In light of the fact this is a holiday weekend in the US, here's a lighter look at how video games are a context for our cultural experiences, and may one day be a substantial basis for them.
Confronted with his ex-girlfriend's rather facile reduction of two experiences - travel and video games -to somewhat common traits, writer Jason Wilson's first reaction is an enlightened outrage. Flitting across the world in Street Fighter, he's convinced, is most assuredly not like one visiting those places for himself.
Yet then Wilson encounters a game on his Wii, plays it with his two sons, and finds himself taken to a place that feels eerily like ones he's visited before. Not for their scenery or people - but for what he experiences, and remembers.
Travel Channels - How is a Video Game Like Travel Writing? [The Smart Set, Sept. 2, 2009. This essay was also published in The Best American Travel Writing 2009]
Not too long after we'd broken up, I came across the essay she'd referenced, "Nintendo and the New World Travel Writing: A Dialogue," by Mary Fuller and Henry Jenkins. Fuller and Jenkins likened Nintendo's Mario Brothers' adventures in rescuing Princess Toadstool to the nonfictional New World travel narratives of John Smith, Virginia Dare, and Pocahontas in the lost colony of Roanoke. Both are "forms of narrative that privilege space over characterization or plot development" and "a different way of organizing narratives" that they call "spatial stories." At the time, it seemed like the sort of loopy scholarship that got debated over a bong in someone's dorm room. But now I'm not so sure.
I thought seriously about travel writing and video games this past year when reading hundreds of nominations for The Best American Travel Writing. I spent a lot of that period playing Wii with my two sons. We enjoyed a game called Endless Ocean, in which you play the role of a deep-sea diver who, along with a somewhat irritating companion, a marine biologist named Katherine, explores the fictional Manoa Lai Sea in a fictional South Pacific. The graphics are amazingly life-like, and over time a whole world with a diverse underwater ecosystem - full of whales, tropical fish, stingrays, sharks, and other sea life - slowly, gently emerges. In fact, calling Endless Ocean a "game" at all is stretching the definition. The challenges aren't very taxing - it's almost impossible to run out of air, and not even the sharks bite. There's only a light plot involving the legends of native peoples of fictional Pelago. Most of the time, you sort of swim around, unscripted, collecting new species of sea creatures and exploring coral reefs, sea caves, and sunken ruins, But after hours of leisurely navigating, a strange emotional experience begins to take hold. Suddenly, the discovery of a simple seahorse or a bit of an artifact is a cause for joy. Upon uncovering an ancient, fossilized whale whisker, I found myself looking forward to surfacing and celebrating with my kooky shipmate, whom I now called Kat. Virtual as it was, Endless Ocean was beginning to take on the recognisable rhythms of travel.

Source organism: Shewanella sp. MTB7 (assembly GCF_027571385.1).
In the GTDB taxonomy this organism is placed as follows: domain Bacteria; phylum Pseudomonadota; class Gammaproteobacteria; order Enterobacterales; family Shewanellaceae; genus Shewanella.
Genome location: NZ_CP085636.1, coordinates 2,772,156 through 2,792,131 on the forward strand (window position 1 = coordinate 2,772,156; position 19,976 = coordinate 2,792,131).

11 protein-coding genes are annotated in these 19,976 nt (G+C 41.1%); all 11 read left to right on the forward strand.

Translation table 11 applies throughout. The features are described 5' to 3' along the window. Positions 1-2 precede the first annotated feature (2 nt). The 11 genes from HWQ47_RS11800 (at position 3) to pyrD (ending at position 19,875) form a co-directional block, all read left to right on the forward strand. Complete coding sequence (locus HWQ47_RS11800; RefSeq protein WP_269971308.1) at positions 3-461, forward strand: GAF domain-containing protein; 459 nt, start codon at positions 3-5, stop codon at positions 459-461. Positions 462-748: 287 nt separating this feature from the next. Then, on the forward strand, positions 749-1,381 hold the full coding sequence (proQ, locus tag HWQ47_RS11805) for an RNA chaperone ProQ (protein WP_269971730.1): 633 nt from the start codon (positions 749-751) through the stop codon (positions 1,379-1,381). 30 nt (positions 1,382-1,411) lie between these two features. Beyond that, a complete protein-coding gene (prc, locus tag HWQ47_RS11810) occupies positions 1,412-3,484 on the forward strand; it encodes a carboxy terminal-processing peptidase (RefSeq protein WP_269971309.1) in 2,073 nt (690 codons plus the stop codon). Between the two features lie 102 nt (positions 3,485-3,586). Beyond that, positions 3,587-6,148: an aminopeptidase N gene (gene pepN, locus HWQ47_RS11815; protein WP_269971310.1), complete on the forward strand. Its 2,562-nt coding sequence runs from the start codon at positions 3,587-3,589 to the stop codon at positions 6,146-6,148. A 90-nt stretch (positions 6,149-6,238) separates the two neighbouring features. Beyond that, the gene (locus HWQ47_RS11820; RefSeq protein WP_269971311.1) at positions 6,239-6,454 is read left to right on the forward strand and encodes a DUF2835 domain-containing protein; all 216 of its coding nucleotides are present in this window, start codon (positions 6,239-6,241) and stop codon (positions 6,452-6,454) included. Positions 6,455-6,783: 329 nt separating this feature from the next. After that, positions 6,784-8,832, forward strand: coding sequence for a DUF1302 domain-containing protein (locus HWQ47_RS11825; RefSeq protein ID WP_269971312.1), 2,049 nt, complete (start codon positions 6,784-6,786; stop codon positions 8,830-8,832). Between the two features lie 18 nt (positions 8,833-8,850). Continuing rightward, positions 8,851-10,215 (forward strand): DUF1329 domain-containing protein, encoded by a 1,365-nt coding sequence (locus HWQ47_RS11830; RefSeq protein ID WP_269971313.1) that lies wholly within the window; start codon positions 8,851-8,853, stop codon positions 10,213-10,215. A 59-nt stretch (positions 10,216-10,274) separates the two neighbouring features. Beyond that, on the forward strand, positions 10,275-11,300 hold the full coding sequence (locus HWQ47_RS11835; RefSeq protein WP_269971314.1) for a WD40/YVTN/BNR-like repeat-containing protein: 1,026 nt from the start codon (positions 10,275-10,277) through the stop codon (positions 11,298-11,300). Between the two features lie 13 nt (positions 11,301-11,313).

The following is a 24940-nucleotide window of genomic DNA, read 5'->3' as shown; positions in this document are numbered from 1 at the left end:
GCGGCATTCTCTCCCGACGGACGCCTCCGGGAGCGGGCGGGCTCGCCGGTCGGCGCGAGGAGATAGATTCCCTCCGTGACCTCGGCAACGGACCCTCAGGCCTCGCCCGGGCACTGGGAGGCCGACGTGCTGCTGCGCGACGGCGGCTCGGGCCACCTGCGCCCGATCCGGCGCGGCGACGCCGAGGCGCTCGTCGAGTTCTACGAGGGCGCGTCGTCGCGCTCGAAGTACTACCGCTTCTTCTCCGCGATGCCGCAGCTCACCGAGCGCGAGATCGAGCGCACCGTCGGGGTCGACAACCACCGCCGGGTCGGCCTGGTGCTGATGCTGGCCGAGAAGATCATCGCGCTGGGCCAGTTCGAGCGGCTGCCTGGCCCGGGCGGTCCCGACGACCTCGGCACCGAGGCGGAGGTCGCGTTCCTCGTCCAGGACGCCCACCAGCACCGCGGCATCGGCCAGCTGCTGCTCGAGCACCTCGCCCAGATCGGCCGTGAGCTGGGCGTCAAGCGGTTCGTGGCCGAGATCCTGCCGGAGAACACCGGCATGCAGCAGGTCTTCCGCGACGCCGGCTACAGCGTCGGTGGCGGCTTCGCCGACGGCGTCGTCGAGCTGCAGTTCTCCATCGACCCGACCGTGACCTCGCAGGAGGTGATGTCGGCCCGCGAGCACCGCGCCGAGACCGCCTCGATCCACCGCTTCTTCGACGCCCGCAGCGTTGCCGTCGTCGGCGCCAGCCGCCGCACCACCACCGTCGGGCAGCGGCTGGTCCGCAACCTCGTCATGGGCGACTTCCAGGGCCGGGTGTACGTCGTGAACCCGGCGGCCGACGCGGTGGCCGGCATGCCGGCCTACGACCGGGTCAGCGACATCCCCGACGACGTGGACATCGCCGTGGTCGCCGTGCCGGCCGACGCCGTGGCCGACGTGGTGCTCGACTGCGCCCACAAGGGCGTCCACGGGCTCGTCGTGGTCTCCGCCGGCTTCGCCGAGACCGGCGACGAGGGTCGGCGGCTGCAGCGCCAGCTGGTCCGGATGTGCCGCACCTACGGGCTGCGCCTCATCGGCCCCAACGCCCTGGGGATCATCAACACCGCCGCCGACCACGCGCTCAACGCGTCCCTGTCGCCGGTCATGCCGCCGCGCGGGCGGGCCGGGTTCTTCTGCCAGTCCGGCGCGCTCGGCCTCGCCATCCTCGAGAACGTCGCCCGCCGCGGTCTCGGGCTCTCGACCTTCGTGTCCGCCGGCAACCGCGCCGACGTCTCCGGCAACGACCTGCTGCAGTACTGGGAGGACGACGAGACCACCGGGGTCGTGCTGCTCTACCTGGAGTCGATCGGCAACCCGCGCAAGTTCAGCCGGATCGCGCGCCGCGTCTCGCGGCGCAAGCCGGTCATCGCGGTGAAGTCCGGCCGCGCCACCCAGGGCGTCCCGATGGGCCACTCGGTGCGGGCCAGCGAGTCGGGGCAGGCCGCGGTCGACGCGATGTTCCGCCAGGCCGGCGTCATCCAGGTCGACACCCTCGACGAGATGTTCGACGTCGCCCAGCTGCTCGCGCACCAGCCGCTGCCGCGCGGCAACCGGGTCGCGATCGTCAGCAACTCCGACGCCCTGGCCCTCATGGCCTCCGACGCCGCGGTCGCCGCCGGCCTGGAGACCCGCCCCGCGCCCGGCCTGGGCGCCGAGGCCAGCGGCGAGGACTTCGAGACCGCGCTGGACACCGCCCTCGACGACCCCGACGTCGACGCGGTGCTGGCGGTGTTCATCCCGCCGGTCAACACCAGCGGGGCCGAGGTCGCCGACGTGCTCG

All of which mean that Endless Ocean was becoming a little scary. I wondered if someday in the not-so-distant future, fake gaming worlds like Manoa Lai might replace, say, the real South Pacific as an actual destination. If the current economic and energy crises continue, perhaps my boys will have to skip the old backpacking trip to Europe and instead experience that formative travel though some type of gaming. I guess if that unfortunate outcome truly does come to pass, at least I take solace that some form of travel narrative might still possibly thrive.
Weekend Reader is Kotaku's look at the critical thinking in, and of video games. It appears Saturdays at noon. Please take the time to read the full article cited before getting involved in the debate here.